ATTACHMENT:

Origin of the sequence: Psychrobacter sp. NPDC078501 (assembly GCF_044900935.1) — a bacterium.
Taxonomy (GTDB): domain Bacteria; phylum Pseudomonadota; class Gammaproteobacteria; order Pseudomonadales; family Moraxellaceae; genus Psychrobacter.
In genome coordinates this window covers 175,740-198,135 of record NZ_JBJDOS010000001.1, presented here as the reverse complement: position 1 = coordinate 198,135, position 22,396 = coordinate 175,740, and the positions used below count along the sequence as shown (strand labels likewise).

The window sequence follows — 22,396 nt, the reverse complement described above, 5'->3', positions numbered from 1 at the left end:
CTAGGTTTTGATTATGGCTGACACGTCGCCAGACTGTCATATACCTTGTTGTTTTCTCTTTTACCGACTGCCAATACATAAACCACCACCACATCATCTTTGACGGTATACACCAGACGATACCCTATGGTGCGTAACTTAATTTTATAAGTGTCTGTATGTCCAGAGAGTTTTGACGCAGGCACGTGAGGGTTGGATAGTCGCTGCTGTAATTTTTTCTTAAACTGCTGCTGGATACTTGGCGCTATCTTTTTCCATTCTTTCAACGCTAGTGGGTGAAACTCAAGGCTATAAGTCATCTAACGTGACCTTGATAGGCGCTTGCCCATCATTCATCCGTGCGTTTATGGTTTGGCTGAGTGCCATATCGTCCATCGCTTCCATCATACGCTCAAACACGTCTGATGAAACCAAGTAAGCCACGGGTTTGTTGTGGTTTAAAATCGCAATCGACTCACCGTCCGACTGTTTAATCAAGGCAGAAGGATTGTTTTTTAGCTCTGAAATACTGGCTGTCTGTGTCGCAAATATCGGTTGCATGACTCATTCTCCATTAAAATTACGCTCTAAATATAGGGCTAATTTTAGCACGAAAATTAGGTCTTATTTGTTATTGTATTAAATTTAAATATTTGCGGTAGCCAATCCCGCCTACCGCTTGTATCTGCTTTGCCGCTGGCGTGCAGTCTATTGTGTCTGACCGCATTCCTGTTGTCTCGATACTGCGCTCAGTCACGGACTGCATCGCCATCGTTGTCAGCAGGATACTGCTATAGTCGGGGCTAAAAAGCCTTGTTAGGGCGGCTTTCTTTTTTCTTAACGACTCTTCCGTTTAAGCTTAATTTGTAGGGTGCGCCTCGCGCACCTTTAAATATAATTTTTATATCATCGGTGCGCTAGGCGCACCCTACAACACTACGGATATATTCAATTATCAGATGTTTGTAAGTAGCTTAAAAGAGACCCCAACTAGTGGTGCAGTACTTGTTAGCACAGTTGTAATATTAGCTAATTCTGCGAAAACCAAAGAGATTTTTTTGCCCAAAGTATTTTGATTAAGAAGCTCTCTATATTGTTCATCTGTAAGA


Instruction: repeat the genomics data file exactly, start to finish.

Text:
Origin of the sequence: Psychrobacter sp. NPDC078501 (assembly GCF_044900935.1) — a bacterium.
Taxonomy (GTDB): domain Bacteria; phylum Pseudomonadota; class Gammaproteobacteria; order Pseudomonadales; family Moraxellaceae; genus Psychrobacter.
In genome coordinates this window covers 175,740-198,135 of record NZ_JBJDOS010000001.1, presented here as the reverse complement: position 1 = coordinate 198,135, position 22,396 = coordinate 175,740, and the positions used below count along the sequence as shown (strand labels likewise).

The window sequence follows — 22,396 nt, the reverse complement described above, 5'->3', positions numbered from 1 at the left end:
CTAGGTTTTGATTATGGCTGACACGTCGCCAGACTGTCATATACCTTGTTGTTTTCTCTTTTACCGACTGCCAATACATAAACCACCACCACATCATCTTTGACGGTATACACCAGACGATACCCTATGGTGCGTAACTTAATTTTATAAGTGTCTGTATGTCCAGAGAGTTTTGACGCAGGCACGTGAGGGTTGGATAGTCGCTGCTGTAATTTTTTCTTAAACTGCTGCTGGATACTTGGCGCTATCTTTTTCCATTCTTTCAACGCTAGTGGGTGAAACTCAAGGCTATAAGTCATCTAACGTGACCTTGATAGGCGCTTGCCCATCATTCATCCGTGCGTTTATGGTTTGGCTGAGTGCCATATCGTCCATCGCTTCCATCATACGCTCAAACACGTCTGATGAAACCAAGTAAGCCACGGGTTTGTTGTGGTTTAAAATCGCAATCGACTCACCGTCCGACTGTTTAATCAAGGCAGAAGGATTGTTTTTTAGCTCTGAAATACTGGCTGTCTGTGTCGCAAATATCGGTTGCATGACTCATTCTCCATTAAAATTACGCTCTAAATATAGGGCTAATTTTAGCACGAAAATTAGGTCTTATTTGTTATTGTATTAAATTTAAATATTTGCGGTAGCCAATCCCGCCTACCGCTTGTATCTGCTTTGCCGCTGGCGTGCAGTCTATTGTGTCTGACCGCATTCCTGTTGTCTCGATACTGCGCTCAGTCACGGACTGCATCGCCATCGTTGTCAGCAGGATACTGCTATAGTCGGGGCTAAAAAGCCTTGTTAGGGCGGCTTTCTTTTTTCTTAACGACTCTTCCGTTTAAGCTTAATTTGTAGGGTGCGCCTCGCGCACCTTTAAATATAATTTTTATATCATCGGTGCGCTAGGCGCACCCTACAACACTACGGATATATTCAATTATCAGATGTTTGTAAGTAGCTTAAAAGAGACCCCAACTAGTGGTGCAGTACTTGTTAGCACAGTTGTAATATTAGCTAATTCTGCGAAAACCAAAGAGATTTTTTTGCCCAAAGTATTTTGATTAAGAAGCTCTCTATATTGTTCATCTGTAAGA